- Over 3,500 start-up jobs were eliminated this month as the coronavirus crisis disrupted business-as-usual across the economy.
- The layoffs, compiled by CNBC based on media reports, spanned more than 40 companies that have collectively raised more than $14 billion.
- The job cuts underscore the far-reaching impact of the crisis and shows that once fast-growing businesses in Silicon Valley and beyond are not protected from the fall-out.
Start-ups eliminated nearly 4,000 jobs this month as the coronavirus crisis disrupted business-as-usual across the economy.
The layoffs, compiled by CNBC based on multiple media reports, included more than 3,800 people spanning more than 40 companies operating in sectors including hospitality, transportation, meal delivery and artificial intelligence. They are headquartered across the country, in California, Austin, Boston and Portland, Ore., among others. The companies have collectively raised nearly $15 billion, according to Crunchbase data.
The job cuts underscore the far-reaching impact of the crisis and shows that once fast-growing businesses in Silicon Valley and beyond are not protected from the fall-out. On Tuesday, House Speaker Nancy Pelosi, D-Calif., and Rep. Ro Khanna, D-Calif., asked the heads of the Treasury Department and Small Business Administration to ensure start-ups can receive relief funds from the federal government designated for small businesses.
They warned that "an overly strict application" of an SBA rule would exclude suffering start-ups from the funds. Khanna previously explained on Twitter that the SBA could choose to count all start-ups backed by the same venture capital firm as part of the same business, making them ineligible for the funds if they collectively have more than 500 employees.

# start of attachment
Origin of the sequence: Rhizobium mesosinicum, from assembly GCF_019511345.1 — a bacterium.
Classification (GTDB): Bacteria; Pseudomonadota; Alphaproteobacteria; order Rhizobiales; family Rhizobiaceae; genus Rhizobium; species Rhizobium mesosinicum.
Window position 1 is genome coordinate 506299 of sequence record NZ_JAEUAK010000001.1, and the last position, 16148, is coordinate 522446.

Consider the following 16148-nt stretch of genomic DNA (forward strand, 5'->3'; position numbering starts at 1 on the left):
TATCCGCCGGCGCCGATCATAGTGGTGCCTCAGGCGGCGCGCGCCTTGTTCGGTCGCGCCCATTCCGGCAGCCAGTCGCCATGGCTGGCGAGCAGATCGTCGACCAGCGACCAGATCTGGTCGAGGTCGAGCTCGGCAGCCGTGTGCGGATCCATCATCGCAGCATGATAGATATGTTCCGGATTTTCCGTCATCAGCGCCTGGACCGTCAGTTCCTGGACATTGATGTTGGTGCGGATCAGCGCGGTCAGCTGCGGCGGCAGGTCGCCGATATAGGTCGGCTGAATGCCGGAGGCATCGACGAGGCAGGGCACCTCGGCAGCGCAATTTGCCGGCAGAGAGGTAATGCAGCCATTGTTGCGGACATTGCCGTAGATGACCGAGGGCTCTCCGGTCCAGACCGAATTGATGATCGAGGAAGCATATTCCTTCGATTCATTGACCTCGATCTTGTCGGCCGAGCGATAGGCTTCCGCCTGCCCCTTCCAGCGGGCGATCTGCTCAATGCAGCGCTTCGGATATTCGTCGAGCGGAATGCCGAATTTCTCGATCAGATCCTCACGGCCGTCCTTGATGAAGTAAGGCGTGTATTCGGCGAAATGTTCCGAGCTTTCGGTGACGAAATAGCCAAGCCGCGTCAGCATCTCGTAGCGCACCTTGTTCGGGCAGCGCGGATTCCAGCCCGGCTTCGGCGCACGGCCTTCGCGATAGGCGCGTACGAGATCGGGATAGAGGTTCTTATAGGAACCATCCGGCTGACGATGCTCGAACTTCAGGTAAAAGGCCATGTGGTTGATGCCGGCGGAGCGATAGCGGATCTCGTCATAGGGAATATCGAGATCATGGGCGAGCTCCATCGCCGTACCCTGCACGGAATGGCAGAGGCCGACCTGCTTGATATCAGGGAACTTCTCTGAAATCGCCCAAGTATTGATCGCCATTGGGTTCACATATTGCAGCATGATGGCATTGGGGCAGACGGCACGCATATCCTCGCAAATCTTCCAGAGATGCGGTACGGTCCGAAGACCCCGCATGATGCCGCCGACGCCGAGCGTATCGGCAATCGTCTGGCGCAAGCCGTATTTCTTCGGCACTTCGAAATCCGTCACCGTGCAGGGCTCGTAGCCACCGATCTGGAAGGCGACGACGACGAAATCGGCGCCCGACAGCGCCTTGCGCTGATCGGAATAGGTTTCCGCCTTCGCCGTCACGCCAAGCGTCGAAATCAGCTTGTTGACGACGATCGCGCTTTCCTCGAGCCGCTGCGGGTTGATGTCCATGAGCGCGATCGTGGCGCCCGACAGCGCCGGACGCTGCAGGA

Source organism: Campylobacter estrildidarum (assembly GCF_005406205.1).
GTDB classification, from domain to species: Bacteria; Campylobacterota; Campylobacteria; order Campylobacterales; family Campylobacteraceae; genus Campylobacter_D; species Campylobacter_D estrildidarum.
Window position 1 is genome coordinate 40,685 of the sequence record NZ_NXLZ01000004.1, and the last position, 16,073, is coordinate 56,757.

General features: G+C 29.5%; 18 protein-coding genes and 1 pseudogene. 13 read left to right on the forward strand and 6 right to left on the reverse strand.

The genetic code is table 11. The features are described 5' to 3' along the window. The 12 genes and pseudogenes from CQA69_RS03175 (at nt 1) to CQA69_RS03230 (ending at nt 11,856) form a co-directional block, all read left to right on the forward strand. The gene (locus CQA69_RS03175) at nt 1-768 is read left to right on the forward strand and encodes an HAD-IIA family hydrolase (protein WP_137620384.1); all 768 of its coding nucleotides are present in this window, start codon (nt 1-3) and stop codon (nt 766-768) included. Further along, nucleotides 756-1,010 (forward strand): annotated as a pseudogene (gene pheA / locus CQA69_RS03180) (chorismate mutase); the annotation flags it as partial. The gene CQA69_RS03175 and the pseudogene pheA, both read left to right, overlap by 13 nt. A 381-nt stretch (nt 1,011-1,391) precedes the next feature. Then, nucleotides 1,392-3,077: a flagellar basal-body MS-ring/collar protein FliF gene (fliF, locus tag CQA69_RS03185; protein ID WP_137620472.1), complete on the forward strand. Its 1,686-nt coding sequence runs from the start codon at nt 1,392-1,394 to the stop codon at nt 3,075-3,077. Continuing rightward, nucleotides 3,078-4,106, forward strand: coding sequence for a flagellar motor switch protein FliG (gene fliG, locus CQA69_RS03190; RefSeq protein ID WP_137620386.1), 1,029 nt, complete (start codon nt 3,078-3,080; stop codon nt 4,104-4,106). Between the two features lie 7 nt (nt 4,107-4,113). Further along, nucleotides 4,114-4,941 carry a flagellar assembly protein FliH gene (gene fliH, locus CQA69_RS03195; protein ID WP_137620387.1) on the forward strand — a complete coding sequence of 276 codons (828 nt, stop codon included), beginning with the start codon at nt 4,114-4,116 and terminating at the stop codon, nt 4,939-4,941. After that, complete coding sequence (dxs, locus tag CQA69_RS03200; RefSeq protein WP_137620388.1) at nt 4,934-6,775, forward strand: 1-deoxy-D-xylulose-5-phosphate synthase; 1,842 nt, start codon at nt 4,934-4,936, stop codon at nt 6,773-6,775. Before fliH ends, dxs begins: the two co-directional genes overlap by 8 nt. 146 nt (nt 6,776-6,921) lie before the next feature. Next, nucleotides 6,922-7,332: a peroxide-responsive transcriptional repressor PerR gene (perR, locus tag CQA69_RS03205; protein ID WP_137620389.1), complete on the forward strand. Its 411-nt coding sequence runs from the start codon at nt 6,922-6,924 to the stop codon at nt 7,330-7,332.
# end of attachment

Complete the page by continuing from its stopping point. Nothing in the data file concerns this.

The changes at start-ups is happening with the backdrop of broader job cuts. More than 3 million Americans filed jobless claims two weeks ago, soaring past record levels during past economic crises. Workers whose jobs rely on in-person interactions have been hit particularly hard, like in the restaurant and travel industries.
Even businesses that would seem to thrive in a remote-working world were not totally immune. Foodsby, a food delivery start-up in Minneapolis, said it was forced to make significant workforce cuts because of the suffering restaurant sector, according to a statement provided to MinneInno. The company did not disclose the extent of the cuts. Foodsby employed more than 150 people in February, according to LinkedIn data.
After a period of heavy investment, some venture capital firms have signaled it's time to buckle down as the public health crisis ushers in an economic downturn. Sequoia Capital warned its portfolio companies earlier this month to get ready for major changes and limited runway. Some start-ups turned to layoffs or total shut-downs after funding fell through. Service, a start-up that found disruption compensation for travelers, closed up shop on March 20 after both a fundraising round and acquisition attempt collapsed during the accelerating crisis, according to a message on its now-defunct website.
In addition to the layoffs, several companies have said they're furloughing staff or putting them on standby. Car sales start-up Shift is furloughing 30% to 50% of its 250-person operations team, according to a Protocol report. Jobs platform ZipRecruiter is furloughing 49 on top of the more than 400 it let go, Business Insider reported. Flexible workspace provider Knotel is furloughing 68 workers in addition to the 127 it laid off, a spokesperson confirmed to CNBC, making up about half of its 394 global employees prior to the cuts.
Representatives for Foodsby did not immediately respond to CNBC's requests for comment.
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